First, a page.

Afghans mark killing of northern rebel leader
By Amir Shah, APKABUL--Afghans on Monday honored a rebel leader who was slain two days before the Sept. 11, 2001, attacks, and whose fellow fighters helped the U.S. overthrow the Taliban government.
September 10, 2013, 12:04 am TWN
The annual commemoration marks the anniversary of the death of Ahmad Shah Massoud, a legendary ethnic Tajik commander of the Northern Alliance. He remains widely admired in this country for his resistance to Soviet rule as well as to the Taliban, whose harsh interpretation of Islam made life unbearable for numerous Afghans in the late 1990s.
Massoud was killed on Sept. 9, 2001, by al-Qaida suicide bombers posing as journalists, an assassination suspected of being linked to the later attacks on the United States. His once beleaguered forces routed the Taliban with the support of U.S. air power in the months after the Sept. 11 attacks.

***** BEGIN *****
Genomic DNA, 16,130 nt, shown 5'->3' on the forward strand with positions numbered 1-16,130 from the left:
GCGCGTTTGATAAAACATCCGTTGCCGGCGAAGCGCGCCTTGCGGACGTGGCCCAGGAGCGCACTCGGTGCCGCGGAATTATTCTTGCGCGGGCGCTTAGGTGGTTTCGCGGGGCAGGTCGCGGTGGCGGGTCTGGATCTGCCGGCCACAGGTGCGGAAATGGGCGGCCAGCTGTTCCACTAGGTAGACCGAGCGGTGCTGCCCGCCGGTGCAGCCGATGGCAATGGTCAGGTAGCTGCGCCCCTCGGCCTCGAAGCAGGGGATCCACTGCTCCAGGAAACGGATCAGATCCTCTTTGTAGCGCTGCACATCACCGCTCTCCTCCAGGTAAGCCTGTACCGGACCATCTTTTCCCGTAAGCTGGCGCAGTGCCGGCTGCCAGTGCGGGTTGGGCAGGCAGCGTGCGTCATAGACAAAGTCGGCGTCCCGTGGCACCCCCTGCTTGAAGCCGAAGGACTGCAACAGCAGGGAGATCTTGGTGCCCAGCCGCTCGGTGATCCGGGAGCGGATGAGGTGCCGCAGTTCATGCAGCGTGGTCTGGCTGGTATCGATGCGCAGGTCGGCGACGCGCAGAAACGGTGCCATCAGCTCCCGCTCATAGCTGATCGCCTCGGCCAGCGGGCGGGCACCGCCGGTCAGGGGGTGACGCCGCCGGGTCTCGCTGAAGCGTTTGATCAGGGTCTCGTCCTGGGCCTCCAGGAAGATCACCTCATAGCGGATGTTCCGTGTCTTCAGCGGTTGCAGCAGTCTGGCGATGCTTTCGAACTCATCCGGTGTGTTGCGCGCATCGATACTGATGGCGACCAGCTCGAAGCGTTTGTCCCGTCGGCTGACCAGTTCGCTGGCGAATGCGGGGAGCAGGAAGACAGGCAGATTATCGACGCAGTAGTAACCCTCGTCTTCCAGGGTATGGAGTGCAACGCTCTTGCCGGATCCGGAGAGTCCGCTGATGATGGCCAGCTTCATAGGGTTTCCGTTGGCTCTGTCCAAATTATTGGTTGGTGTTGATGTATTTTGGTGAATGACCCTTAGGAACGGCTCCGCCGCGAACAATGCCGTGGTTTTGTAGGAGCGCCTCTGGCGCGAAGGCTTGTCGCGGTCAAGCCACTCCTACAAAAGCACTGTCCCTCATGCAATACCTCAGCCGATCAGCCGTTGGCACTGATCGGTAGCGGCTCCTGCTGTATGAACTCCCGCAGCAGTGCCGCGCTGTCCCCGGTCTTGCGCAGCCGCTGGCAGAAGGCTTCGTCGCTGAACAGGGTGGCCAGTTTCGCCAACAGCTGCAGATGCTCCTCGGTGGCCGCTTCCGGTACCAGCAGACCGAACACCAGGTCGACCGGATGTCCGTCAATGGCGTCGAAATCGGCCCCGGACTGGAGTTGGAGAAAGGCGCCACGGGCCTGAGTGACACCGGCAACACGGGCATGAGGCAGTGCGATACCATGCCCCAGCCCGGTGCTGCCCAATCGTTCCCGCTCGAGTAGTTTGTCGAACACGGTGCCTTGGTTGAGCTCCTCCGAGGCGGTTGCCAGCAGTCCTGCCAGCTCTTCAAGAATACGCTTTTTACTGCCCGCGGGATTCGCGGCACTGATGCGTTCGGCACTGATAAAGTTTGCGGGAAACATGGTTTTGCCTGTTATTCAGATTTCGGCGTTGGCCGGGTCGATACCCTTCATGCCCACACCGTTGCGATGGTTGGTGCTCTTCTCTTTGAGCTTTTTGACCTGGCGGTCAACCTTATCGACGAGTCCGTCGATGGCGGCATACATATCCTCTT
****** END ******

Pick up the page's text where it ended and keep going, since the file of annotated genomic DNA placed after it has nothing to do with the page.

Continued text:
On Monday, Afghans held memorial events honoring Massoud and his picture was plastered on even more buildings than normal. Officials also placed wreaths at a monument in Kabul dedicated to him.